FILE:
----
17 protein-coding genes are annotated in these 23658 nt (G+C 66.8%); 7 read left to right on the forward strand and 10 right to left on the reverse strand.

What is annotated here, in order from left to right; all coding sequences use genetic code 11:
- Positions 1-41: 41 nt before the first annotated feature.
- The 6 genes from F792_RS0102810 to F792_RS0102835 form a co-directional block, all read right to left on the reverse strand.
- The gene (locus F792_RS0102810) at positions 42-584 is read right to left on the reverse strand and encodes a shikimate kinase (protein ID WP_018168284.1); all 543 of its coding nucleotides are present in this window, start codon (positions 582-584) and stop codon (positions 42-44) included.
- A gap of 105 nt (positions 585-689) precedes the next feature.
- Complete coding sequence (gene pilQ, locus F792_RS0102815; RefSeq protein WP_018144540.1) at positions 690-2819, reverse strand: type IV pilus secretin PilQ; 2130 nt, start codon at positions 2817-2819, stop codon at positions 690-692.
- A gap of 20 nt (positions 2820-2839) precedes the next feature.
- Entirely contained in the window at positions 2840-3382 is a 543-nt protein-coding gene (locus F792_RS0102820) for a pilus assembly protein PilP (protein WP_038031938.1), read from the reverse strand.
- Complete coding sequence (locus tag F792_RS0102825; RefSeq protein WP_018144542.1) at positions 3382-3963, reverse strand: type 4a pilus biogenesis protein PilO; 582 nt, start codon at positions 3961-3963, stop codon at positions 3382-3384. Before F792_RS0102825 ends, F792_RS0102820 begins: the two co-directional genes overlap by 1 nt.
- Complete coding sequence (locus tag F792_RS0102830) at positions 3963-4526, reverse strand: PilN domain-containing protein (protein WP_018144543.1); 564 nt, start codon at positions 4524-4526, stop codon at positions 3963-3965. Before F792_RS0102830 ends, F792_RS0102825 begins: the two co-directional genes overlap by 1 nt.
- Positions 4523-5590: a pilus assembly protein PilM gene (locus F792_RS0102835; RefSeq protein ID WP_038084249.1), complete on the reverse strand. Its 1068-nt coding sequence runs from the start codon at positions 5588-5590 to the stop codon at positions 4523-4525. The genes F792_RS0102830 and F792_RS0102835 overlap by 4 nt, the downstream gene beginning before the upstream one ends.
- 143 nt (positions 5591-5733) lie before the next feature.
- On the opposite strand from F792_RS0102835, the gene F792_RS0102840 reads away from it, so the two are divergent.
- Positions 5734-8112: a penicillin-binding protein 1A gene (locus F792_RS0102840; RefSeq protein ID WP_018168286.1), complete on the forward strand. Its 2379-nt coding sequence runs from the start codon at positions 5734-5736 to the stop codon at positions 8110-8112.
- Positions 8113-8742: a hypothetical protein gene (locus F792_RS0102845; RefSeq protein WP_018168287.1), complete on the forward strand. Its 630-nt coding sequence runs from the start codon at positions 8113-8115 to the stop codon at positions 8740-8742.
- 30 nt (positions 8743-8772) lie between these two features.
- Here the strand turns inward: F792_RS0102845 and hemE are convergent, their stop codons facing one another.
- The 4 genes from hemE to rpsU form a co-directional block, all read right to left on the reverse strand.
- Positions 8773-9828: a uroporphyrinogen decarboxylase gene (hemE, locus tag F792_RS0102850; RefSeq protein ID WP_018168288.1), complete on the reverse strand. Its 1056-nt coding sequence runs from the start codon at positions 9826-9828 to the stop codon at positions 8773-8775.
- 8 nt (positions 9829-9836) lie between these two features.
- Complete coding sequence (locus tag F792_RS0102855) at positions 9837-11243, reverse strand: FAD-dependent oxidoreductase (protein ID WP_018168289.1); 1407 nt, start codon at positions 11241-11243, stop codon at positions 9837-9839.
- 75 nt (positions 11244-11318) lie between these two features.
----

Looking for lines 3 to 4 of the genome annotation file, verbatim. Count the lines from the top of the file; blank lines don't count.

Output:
- Positions 1-41: 41 nt before the first annotated feature.
- The 6 genes from F792_RS0102810 to F792_RS0102835 form a co-directional block, all read right to left on the reverse strand.